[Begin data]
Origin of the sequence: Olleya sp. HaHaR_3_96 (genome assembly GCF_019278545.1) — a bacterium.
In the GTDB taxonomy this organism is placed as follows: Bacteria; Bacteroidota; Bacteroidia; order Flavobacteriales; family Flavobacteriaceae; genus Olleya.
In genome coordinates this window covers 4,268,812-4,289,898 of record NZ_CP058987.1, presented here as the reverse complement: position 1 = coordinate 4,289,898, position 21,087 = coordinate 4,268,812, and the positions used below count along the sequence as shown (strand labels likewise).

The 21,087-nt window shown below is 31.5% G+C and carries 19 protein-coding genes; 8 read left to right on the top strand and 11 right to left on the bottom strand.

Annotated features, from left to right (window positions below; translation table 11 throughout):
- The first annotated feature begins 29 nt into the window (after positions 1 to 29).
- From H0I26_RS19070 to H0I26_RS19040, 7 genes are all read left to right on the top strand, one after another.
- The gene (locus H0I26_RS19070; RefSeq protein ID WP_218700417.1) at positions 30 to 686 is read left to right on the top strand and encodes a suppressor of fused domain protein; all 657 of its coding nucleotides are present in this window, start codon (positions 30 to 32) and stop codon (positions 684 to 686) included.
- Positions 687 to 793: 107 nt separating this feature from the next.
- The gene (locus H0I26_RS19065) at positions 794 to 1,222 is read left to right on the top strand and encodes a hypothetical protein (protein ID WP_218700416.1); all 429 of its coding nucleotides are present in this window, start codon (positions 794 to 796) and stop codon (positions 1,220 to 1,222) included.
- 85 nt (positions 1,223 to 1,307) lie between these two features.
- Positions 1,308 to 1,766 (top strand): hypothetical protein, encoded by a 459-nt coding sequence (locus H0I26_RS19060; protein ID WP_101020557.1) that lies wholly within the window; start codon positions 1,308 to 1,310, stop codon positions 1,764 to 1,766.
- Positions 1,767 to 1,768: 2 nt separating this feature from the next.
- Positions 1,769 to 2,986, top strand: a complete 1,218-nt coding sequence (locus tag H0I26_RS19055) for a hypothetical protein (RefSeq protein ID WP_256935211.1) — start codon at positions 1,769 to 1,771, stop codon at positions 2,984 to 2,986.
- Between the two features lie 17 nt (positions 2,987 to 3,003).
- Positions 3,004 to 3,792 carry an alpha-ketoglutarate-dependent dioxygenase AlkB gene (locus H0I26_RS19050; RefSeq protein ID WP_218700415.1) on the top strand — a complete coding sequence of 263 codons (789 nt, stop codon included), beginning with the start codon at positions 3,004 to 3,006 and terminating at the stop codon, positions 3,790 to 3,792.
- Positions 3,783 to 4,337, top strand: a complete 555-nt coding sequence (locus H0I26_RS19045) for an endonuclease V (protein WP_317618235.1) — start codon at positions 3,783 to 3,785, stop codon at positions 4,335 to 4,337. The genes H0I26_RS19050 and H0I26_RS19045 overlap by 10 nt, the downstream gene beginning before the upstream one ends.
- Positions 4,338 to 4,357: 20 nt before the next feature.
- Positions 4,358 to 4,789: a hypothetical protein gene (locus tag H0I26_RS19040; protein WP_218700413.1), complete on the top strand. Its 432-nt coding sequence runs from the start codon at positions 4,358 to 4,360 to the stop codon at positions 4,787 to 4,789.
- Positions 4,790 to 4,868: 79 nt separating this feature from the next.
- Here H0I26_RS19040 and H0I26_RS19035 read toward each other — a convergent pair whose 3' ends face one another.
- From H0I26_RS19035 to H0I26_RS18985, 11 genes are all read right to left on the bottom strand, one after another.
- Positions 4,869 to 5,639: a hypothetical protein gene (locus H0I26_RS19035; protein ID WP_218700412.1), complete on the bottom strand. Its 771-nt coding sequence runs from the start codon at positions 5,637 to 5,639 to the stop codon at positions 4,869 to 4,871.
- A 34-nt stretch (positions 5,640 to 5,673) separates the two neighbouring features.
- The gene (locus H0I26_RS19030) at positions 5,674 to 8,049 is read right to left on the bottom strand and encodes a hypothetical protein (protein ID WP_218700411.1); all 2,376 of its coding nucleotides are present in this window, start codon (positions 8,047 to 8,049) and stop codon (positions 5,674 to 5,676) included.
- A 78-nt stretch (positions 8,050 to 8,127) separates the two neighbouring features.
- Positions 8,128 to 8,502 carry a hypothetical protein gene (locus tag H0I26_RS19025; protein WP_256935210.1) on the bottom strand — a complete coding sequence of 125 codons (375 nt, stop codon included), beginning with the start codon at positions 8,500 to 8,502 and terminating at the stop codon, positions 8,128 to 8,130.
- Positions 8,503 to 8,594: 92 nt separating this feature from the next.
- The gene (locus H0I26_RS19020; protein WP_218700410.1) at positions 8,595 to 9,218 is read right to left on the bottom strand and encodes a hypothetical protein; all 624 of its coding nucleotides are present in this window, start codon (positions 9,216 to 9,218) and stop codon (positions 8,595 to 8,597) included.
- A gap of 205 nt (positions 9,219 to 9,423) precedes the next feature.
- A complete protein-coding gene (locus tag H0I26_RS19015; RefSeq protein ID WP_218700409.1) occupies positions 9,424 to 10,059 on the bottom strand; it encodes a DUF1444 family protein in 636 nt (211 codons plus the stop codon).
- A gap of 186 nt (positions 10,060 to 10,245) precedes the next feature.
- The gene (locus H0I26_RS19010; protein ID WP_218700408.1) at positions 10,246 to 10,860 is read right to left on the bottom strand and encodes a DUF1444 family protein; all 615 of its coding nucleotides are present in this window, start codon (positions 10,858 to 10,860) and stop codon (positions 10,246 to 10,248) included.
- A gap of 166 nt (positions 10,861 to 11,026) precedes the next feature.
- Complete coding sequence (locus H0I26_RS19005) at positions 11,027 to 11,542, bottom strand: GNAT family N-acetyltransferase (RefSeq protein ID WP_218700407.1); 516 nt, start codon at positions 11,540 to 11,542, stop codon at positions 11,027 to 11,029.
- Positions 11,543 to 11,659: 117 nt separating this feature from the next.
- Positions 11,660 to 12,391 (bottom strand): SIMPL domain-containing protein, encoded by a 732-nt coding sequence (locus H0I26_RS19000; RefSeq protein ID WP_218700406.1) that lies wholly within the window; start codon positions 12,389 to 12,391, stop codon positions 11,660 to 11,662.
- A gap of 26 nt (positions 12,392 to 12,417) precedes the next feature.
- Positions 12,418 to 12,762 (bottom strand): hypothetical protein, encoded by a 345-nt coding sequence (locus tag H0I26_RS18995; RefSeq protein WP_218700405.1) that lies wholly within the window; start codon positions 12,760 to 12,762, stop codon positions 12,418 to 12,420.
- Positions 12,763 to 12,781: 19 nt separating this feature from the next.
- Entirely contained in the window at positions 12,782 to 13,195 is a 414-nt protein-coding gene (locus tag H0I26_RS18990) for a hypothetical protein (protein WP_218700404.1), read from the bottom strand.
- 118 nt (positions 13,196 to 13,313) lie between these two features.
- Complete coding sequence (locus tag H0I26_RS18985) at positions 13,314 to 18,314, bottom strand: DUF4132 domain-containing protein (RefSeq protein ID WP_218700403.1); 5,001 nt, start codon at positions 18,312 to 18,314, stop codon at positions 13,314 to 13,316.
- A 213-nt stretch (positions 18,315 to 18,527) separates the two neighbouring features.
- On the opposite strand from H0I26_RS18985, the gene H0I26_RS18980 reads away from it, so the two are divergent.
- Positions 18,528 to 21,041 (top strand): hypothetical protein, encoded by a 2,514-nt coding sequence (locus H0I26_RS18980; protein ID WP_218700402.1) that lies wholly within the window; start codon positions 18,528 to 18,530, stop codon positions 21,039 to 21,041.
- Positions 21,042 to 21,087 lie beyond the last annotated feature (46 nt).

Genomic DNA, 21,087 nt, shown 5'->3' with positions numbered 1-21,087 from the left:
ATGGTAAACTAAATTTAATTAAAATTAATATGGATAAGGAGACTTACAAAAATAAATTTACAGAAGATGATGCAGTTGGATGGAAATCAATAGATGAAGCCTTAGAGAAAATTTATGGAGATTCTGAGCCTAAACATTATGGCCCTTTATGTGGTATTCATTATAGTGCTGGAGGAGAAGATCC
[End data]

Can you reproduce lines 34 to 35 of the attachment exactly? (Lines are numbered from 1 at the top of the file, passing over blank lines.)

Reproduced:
- A gap of 166 nt (positions 10,861 to 11,026) precedes the next feature.
- Complete coding sequence (locus H0I26_RS19005) at positions 11,027 to 11,542, bottom strand: GNAT family N-acetyltransferase (RefSeq protein ID WP_218700407.1); 516 nt, start codon at positions 11,540 to 11,542, stop codon at positions 11,027 to 11,029.